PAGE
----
Evolving Ideas About the Free Farm Animal Home

 

 

 

I notice more and more serious questions have been sent to me more than once so this small blog will further address those concerns.

 

First of all, it should be clear by now that this is a project or a mission to serve a community need, namely, establishing and sustaining a full fledged animal shelter for animals that cannot be adopted as well as a sanctuary for farm and domestic animals that can be placed in loving homes where their true worth is recognized.

 

The project is at the IDEAS STAGE in the sense that there is no structure in place. Everything so far, with these overcapacity number of animals I have chosen to care for, has been done by one person, myself. It is evident that the mission statement of mine to establish a successful shelter cannot be met by a lone individual. As such, my campaign is to find a small number of people, a couple for example, who appreciate the worth of this kind of project. And for me to move on, assisting in the project for sure but allowing more capable people to take over. Sure, it helps that I am committed to funding the vet and animal food bills, and that there is a large property bought and paid for which is on the table. But this in itself does not guarantee success. I need to find a serious applicant which understands the long range challenge of fulfilling such a mission and it will unquestionably depend on the people skills of this applicant and the ability to make hard decisions to take this idea forward.

 

The campaign initially invited ideas as to how to make good use of this property. I heard everything from some young girl in Pembroke, Ontario wanting to establish a private university to someone wanting to grow peaches and sell them on the roadside to make ends meet. As the campaign evolved, and I got sidetracked by one clever couple who deceived me for two full months, I reworded the ad to make it clear that at this point it would only be turned over for use to a party that would launch an animal shelter for a variety of animals (as opposed to say, only dogs or only cats).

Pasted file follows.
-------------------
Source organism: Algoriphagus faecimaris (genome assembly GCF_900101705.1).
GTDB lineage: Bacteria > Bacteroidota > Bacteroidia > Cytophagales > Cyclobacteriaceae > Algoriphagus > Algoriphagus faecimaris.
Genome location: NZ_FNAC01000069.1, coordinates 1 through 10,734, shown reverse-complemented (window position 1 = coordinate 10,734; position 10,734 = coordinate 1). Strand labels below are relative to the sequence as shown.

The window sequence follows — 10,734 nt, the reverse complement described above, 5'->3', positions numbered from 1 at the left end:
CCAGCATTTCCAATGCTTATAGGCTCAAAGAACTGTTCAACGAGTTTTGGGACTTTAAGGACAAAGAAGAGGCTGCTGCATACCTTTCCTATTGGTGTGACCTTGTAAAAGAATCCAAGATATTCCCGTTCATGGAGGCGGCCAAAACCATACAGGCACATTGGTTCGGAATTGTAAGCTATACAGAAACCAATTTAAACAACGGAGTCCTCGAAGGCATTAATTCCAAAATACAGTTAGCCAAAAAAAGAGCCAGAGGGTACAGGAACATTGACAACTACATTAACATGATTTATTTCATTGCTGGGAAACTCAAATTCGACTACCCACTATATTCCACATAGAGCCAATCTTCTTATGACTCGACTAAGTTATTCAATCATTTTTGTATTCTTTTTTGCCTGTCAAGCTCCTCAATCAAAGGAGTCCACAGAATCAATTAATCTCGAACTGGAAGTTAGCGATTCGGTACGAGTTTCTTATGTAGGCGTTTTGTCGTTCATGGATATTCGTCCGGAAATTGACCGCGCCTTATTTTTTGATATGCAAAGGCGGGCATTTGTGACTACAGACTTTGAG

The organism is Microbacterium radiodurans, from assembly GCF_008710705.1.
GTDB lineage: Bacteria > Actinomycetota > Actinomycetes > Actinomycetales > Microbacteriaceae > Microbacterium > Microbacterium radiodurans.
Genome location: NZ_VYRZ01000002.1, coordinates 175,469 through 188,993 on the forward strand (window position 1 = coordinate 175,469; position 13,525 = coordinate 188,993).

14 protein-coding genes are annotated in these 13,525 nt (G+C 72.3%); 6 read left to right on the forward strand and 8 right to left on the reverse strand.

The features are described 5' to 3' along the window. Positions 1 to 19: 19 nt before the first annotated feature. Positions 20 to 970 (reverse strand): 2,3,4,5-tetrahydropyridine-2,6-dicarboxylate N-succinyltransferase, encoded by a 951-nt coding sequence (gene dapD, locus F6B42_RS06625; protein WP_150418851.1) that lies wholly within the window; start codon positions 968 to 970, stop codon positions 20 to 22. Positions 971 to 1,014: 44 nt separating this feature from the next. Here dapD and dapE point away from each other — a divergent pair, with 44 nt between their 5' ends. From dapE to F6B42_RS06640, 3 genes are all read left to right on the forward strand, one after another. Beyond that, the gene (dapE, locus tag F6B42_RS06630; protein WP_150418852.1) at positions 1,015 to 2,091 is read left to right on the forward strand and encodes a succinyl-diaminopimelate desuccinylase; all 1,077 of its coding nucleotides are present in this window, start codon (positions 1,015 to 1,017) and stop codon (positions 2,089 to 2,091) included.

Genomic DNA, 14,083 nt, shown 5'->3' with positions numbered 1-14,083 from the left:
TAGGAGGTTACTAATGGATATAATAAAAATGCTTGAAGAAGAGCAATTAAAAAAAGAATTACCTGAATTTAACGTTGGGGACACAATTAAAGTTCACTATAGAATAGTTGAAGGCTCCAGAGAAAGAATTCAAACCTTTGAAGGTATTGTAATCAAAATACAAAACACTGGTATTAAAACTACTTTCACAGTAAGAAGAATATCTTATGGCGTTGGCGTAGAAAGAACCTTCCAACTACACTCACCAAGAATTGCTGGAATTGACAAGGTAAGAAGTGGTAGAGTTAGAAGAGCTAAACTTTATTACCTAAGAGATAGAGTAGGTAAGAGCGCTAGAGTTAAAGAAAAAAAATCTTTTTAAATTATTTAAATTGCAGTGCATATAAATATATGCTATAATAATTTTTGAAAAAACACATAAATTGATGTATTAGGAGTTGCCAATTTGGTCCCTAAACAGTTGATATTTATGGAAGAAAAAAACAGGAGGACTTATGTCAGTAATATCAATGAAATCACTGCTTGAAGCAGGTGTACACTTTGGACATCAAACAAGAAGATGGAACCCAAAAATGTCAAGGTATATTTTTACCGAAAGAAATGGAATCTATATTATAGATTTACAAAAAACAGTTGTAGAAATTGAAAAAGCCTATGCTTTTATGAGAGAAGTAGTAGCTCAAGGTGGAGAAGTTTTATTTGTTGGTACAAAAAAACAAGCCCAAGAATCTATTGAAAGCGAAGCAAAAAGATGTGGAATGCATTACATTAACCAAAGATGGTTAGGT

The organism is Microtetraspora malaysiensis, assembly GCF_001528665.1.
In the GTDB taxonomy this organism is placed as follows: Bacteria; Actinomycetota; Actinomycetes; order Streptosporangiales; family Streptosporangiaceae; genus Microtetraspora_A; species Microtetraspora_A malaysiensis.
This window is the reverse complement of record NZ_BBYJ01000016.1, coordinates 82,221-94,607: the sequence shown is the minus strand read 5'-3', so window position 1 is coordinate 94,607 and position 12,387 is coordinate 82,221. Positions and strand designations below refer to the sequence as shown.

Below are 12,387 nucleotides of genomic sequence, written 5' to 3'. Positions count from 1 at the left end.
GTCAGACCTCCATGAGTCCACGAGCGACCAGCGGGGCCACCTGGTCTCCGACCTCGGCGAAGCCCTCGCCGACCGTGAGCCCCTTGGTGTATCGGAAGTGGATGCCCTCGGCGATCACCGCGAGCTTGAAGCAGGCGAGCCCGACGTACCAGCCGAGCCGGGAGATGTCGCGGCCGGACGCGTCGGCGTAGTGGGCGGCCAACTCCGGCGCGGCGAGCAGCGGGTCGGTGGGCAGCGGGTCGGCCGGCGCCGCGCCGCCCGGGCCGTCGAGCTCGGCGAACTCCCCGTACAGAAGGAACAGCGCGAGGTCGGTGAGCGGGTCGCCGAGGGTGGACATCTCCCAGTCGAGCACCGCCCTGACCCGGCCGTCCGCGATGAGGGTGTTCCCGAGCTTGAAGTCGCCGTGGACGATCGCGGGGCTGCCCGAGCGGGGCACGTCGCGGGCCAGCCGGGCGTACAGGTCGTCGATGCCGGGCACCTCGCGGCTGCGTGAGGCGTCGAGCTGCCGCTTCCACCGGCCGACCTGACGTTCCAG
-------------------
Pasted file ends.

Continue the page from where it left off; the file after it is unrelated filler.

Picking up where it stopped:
There have been many questions regarding the finances of being able to live here. I have asked that whoever comes will pay their own basic operating costs of feeding themselves, heating and electrical bills and a few others, an overall relatively modest living expense for sure in comparison to a family who is covering their mortgaged house in a large city. The real costs are the feed and vet bills for the animals which the winning couple will not be responsible for. Furthermore, it is conceivable with a “not for profit” status that a salary can be garnished by the winning candidate who will be putting in the long hours, provided the fundraising is successful. The ideal candidate I hope will have the kinds of skills to live in a rural setting, to shovel snow, to fix fences, basic framing skills as opposed to someone who has to farm out every job.

 

Some applicants are concerned that their sweat equity in itself does not give them any protection on staying on and continuing in this project. They worry I will return and take over. For the qualified applicant such protection will be spelled out to alleviate any concerns in that regard.

 

It was not necessarily a good thing that I placed my ad in a general online message board, nor was it a good thing that it went viral. Sure, the numbers of applicants were impressive at first but the people who have applied appear to have been swept away by some illusion that this was all about a free land grab, a tranquil country setting– all for FREE, even though the ad did not say that. Nonetheless, for this wave of interested parties, this is what the lure has been. Not about the service to animals.

 

Now, in a more reflective manner the message is being carefully laid out so that there is no chance for confusion.

 

If you have read the last three blogs, understand a little bit about where I am coming from and what it is I want to accomplish, then by all means contact me.


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